CHE12 Maori university in New Zealand tries to cope with rapid growth (fwd)
Harold F. Schiffman
haroldfs at ccat.sas.upenn.edu
Sun Aug 8 15:37:27 UTC 2004
>>From the Chronicle of Higher Education issue dated July 25, 2003
A Victim of Success?
A Maori university in New Zealand tries to cope with rapid growth
By DAVID COHEN
Te Awamutu, New Zealand
When some Maori educators here went on the prowl recently for software to
help students better understand their country's native language, they
received a pleasing response from an American company.
The local branch of the Microsoft Corporation promptly developed a
word-processing enhancement that allows people to use a single keystroke
to insert a macron, a character needed over vowels to indicate the correct
pronunciation of some Maori words.
It was a small step forward perhaps, but instruction in the indigenous
language is an important aspect of a burgeoning market here for
postsecondary education that explores the cultural landscape of New
Zealand's original inhabitants, the Maoris. The country's curriculums
include the group's native tongue, its time-steeped aesthetics, its
commerce, and its sciences, areas in which some Maori educators claim to
have a distinctive take.
Although enthusiasm for learning the native language pervades the
country's eight public universities and other such institutions, interest
is strongest at the 10-campus Te Wananga o Aotearoa, New Zealand's only
explicitly Maori institution of higher learning. The college, which is
accredited by the New Zealand Quality Authority, a government agency, is
unusual by many international benchmarks and has its headquarters here in
this leafy little North Island township.
"We've definitely been on a roll, no question," boasts Rongo H. Wetere,
the institution's tumuaki, or chief executive. He notes that this year's
72-percent growth in enrollment, to 35,000 full-time students, clinched
Aotearoa's status as the country's largest postsecondary institution, an
upward trend that until now has been celebrated by successive governments.
But its growth has also put it squarely in the cross hairs of the nation's
politicians and a number of more-mainstream educators, who wonder about
the need for a growing government subsidy, and who worry about a "crisis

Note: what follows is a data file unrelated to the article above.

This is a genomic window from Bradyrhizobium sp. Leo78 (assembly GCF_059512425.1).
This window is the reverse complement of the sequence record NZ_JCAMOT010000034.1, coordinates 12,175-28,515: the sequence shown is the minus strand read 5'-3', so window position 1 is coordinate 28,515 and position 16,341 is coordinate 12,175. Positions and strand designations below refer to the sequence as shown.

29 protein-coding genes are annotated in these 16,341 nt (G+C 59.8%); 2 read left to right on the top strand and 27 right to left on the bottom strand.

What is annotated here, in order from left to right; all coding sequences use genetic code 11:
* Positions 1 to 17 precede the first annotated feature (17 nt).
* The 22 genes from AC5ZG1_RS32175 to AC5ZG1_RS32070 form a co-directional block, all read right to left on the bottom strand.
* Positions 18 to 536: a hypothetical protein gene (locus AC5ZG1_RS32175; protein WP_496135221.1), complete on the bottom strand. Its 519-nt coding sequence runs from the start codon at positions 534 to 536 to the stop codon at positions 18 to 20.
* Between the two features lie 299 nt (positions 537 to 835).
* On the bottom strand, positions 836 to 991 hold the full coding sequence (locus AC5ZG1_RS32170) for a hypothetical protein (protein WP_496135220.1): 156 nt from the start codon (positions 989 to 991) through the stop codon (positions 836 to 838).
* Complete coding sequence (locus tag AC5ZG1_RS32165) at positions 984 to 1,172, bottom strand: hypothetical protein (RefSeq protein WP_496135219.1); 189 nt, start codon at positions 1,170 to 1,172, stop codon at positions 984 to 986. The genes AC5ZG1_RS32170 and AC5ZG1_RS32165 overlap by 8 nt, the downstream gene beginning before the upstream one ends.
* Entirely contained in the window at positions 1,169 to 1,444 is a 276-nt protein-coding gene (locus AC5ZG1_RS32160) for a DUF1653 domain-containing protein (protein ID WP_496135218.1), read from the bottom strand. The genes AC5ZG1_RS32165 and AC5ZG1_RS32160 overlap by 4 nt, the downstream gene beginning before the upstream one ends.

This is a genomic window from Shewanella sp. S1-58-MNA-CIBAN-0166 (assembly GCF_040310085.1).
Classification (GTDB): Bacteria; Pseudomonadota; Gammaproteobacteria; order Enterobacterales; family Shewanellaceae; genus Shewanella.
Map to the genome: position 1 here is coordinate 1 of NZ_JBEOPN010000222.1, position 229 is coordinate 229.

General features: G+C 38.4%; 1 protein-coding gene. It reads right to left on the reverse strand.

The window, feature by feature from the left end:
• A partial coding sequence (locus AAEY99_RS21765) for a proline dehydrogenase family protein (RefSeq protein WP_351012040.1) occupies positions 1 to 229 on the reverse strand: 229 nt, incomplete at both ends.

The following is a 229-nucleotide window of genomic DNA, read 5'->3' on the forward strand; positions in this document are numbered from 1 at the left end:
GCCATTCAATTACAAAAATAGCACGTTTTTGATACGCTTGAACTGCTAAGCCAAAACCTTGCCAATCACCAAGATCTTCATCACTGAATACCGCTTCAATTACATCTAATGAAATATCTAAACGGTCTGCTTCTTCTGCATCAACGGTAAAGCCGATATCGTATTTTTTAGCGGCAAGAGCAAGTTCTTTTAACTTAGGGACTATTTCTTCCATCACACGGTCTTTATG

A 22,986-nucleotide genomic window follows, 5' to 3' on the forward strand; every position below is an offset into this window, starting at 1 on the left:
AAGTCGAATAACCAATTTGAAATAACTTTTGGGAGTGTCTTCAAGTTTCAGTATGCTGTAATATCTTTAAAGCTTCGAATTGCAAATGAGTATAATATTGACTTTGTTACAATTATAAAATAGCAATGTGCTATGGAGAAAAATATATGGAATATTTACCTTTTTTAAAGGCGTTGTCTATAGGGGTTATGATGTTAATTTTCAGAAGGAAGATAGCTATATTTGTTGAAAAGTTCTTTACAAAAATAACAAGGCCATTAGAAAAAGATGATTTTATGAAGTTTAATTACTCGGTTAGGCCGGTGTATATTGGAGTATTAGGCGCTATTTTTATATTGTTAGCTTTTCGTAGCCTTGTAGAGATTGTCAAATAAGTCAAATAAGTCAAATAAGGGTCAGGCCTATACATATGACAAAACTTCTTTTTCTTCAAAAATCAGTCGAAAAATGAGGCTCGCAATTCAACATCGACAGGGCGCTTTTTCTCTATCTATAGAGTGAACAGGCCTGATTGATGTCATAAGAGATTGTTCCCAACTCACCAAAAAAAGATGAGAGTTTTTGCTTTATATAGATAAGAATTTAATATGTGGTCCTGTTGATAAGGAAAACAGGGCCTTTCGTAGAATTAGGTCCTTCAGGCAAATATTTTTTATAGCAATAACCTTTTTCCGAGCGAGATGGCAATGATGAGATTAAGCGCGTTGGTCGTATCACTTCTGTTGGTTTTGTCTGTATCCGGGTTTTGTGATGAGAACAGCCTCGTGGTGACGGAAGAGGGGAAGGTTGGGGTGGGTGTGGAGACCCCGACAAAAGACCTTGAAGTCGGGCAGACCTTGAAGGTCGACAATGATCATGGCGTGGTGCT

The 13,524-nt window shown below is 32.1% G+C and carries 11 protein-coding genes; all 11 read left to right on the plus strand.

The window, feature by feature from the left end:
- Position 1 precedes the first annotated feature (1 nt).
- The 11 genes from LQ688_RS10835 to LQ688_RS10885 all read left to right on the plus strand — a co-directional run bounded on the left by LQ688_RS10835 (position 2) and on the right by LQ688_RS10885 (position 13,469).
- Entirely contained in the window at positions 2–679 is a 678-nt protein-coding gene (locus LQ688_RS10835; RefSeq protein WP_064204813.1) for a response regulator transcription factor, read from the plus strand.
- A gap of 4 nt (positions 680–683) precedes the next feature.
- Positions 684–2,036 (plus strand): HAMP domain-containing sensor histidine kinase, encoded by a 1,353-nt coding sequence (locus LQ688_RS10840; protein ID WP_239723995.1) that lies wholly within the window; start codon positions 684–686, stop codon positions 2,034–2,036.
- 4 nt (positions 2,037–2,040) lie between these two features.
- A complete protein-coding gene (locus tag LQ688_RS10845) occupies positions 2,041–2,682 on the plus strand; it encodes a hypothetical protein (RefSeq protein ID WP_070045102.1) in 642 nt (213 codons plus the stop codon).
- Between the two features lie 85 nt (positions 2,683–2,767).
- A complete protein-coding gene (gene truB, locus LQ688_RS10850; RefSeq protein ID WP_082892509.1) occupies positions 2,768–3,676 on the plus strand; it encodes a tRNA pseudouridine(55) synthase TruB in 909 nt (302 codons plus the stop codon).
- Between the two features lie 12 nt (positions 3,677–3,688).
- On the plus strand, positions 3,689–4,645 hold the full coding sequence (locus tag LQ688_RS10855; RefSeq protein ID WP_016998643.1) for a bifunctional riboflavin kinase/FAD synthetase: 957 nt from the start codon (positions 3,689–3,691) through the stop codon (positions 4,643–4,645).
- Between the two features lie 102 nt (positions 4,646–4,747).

in quality," as one says, charging that the college's educational
standards have failed to keep pace with its numbers.
Mr. Wetere says the institution he founded has long been misunderstood or
misrepresented -- an experience, he says, not unlike that of the native
population it primarily exists to serve.
The Maori were the earliest inhabitants of the three major islands that
became the modern New Zealand state, in 1840, some six centuries after
they began migrating here from Hawaii. Today, the group accounts for
around 14 percent of the overall population of four million, with the
majority of other people tracing their ancestry back to the British
settlers who first stepped ashore here in the late 1700s. A far smaller
number of New Zealanders are of Asian or other Pacific Island stock.
At Te Wananga o Aotearoa, as many as one-fifth of the students are
enrolled in one of the college's popular Maori-language courses. Thousands
more are studying toward a variety of certificates, diplomas, or
undergraduate degrees in other areas with an indigenous ring -- in
woodcarving programs, for example, the physical evidence of which
colorfully festoons this campus, or in nautical studies, in which students
learn about the early Polynesians' initial voyages throughout the Pacific.
Later this year, Aotearoa plans to introduce its first master's degree, in
business, and more graduate degrees are planned for 2004.
In the past academic year alone at Aotearoa, nearly 10,000 newcomers have
signed on, bringing total enrollment, including part-time students, to
60,000. Another 10,000 students are expected for the 2004-5 year. About
two-thirds of the students identify themselves as Maori, and a significant
portion say they are "second-chance learners," younger New Zealanders
whose experience in mainstream schools has not gone too smoothly.
A Rapid Ascent
In a country where enrollment increases in postsecondary education
typically fall in the 2-to-3-percent range, such a surge cannot help but
be noticed. The feat is all the more notable because Aotearoa opened its
tribal doors for business less than 20 years ago, with just one instructor
and six students, and became a mainstream fixture only in the early 1990s.
In a relatively brief period, "we've become world leaders when it comes to
indigenous higher education, or at least that's what I'm told when I
travel abroad," says Mr. Wetere, pointing out a corner of his
well-appointed office where framed letters of praise from other educators
hang alongside a small number of honorary degrees recognizing his work in
establishing Aotearoa. One of his doctorates is from Sinte Gleska
University, in Rosebud, S.D., a tribal college that serves the Sioux
The American degree was presented to Mr. Wetere last year, when he
traveled to the Dakotas to help set up the World Higher Education
Consortium. The group, which claims indigenous academic representatives in
Australia, Canada, Cuba, Mexico, the Philippines, South Korea, and the